Take the 2-minute tour ×
Database Administrators Stack Exchange is a question and answer site for database professionals who wish to improve their database skills and learn from others in the community. It's 100% free, no registration required.

I have a mysql server used mostly as data warehouse. It loads about 4-5GB of data per day (actual database size, not the size of the source data).

Lately, I noticed something peculiar. After I stopped the loading process, and nothing else modifies the database, mysql keeps writting data at a rate of 5MB/s for over two hours.

This particular install uses 20GB of innodb_buffer_pool, so even if it was flushing all pages in memory, it would take about 70 minutes to do that.

Additional background information

This server is being mirrored, so it keeps the transaction log.

innodb_buffer_pool_pages_dirty keeps yoyo-ing between 60 and 10.

innodb_rows_(deleted|inserted|updated) is stable, so I'm pretty sure no modification is happening.

I have confirmed that it is indeed mysql doing the writting using /proc/sys/vm/block_dump (see http://www.xaprb.com/blog/2009/08/23/how-to-find-per-process-io-statistics-on-linux/)

This last run, the server has only been up for two days, so it's highly unlikely that it has that many reads backlogged.

This is mysql 5.0 (yes it's old)

share|improve this question
    
SHOW GLOBAL STATUS LIKE 'Created_tmp_disk_tables'. Is this increasing? –  Derek Downey May 17 '12 at 15:45
    
It's currently at 57 and stable. –  Mathieu Longtin May 17 '12 at 15:53
    
How much memory does your server have? And how much memory is the MySQL process using? –  ypercube May 17 '12 at 16:22
    
32GB for the server, mysql is using about 22GB. –  Mathieu Longtin May 17 '12 at 16:23
add comment

1 Answer

InnoDB has the habit of purging about 100 MB every 10 seconds from the InnoDB Buffer pool. That's by design. The idea behind InnoDB transactional model is to delay writes as much as possible.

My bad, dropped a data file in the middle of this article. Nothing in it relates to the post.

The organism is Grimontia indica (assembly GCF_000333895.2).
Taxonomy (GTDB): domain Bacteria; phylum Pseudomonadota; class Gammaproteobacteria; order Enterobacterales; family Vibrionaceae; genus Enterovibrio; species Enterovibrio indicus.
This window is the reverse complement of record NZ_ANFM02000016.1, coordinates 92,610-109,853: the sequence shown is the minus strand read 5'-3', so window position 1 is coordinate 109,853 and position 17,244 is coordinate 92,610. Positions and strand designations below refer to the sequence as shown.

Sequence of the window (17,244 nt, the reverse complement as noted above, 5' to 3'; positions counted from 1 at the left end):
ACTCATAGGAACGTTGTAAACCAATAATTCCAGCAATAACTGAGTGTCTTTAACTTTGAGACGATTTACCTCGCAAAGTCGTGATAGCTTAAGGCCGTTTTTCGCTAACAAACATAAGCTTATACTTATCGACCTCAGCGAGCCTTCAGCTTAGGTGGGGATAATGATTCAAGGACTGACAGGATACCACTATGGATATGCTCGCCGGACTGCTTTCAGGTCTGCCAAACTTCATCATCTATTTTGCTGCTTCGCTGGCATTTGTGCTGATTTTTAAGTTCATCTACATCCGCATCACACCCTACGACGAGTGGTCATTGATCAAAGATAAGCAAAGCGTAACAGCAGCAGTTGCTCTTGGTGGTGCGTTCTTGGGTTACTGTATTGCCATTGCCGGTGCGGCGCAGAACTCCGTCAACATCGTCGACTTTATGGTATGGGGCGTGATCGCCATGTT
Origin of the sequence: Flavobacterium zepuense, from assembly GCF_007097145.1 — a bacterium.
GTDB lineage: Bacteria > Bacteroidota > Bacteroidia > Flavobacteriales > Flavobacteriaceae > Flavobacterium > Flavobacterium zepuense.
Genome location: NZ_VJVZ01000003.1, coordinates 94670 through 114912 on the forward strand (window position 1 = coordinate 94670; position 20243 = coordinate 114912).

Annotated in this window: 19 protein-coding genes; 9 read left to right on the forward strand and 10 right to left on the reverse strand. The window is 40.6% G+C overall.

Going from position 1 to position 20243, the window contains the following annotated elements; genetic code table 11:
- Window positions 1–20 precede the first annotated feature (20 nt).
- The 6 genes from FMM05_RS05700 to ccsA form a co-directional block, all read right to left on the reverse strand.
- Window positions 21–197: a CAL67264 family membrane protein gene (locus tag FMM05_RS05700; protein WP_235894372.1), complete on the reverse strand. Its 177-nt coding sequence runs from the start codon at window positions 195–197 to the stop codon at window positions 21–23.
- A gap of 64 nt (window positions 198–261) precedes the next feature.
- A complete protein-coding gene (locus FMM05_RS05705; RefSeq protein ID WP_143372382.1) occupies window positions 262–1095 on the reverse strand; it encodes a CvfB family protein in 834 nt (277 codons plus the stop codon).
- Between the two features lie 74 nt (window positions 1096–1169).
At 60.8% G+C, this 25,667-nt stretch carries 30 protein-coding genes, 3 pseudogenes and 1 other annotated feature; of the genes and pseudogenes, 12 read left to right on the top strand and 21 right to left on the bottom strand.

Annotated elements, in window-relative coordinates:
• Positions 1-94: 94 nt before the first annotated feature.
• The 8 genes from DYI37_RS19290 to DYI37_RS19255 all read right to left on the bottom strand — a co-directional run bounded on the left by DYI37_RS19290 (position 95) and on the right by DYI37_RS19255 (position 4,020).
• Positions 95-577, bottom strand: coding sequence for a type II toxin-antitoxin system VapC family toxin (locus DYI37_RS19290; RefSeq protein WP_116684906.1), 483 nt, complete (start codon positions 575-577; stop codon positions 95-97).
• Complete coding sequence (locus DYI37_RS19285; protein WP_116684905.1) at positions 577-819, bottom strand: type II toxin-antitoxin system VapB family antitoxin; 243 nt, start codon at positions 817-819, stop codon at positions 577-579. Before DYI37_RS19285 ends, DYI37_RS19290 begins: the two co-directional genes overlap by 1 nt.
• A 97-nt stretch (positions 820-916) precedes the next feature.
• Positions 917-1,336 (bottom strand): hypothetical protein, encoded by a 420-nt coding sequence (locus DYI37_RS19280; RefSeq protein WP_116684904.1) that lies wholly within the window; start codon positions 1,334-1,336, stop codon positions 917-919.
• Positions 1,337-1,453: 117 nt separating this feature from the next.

If you have major spikes in reads, or sustained moderate reads going on, there are still writes occurring because of MVCC. I wrote about this back on May 3, 2012 ( Which is faster, InnoDB or MyISAM? )

You can still see evidence of this in a special way.

Try one of the following two(2) options:

OPTION #1

SET GLOBAL innodb_max_dirty_pages_pct = 0;

The default for innodb_max_dirty_pages_pct is 90 in MySQL 5.0. Set it to zero(0) and flush the Buffer Pool. After it is flushed, set it back to 90. The dirty pages will just pile up again. Delayed writes of changed blocks with just go back to the 100MB/10sec flush pattern all over again.

OPTION #2

SET GLOBAL innodb_max_dirty_pages_pct = 0;

Leave the innodb_max_dirty_pages_pct indefinitely. You will see higher-than-normal writes of the dirty pages.

Regardless which option you choose, if innodb_buffer_pool_pages_dirty conitnues that same pattern and rate of change, without the presence of INSERTs/UPDATEs/DELETES, only SELECTs can be source of this behavior.

You may want to experiment with setting innodb_log_buffer_size (default is 8MB). A larger log buffer saves on disk I/O, but be careful with large COMMITs.

share|improve this answer
    
But why does purging result in writing if the pages are not dirty? There is no inserts/updates/deletes happening right now on that server. –  Mathieu Longtin May 17 '12 at 15:57
    
In the second paragraph, I mentioned that the MVCC is happening with reads. Writes are still mandatory to support the ACID compliance requirements of InnoDB. Check out the link I mentioned in the second paragraph for further detail. –  RolandoMySQLDBA May 17 '12 at 16:05
    
The data is not being modified, with MVCC you don't increase the timestamp of a row when reading, just when writing. And this system is 90% inserts, 10% updates, so there can't be that much MVCC cleanup. –  Mathieu Longtin May 17 '12 at 16:35
    
Is it possible that double write catchup is causing this? It looks like around 75 pages/second are double written (according to innodb_dblwr_pages_written). –  Mathieu Longtin May 17 '12 at 17:35
    
Absolutely. That's what I was hinting at in the other link where I said : "In simple terms, InnoDB records what data looks like before transactions attempt to change them. Where does that get recorded? In the system tablespace file, better known as ibdata1. That requires disk I/O." The double buffer is contained within ibdata1 : (See 2nd paragraph under InnoDB Heading in dba.stackexchange.com/a/17434/877) –  RolandoMySQLDBA May 17 '12 at 17:41
show 5 more comments

Your Answer

 
discard

By posting your answer, you agree to the privacy policy and terms of service.

Not the answer you're looking for? Browse other questions tagged or ask your own question.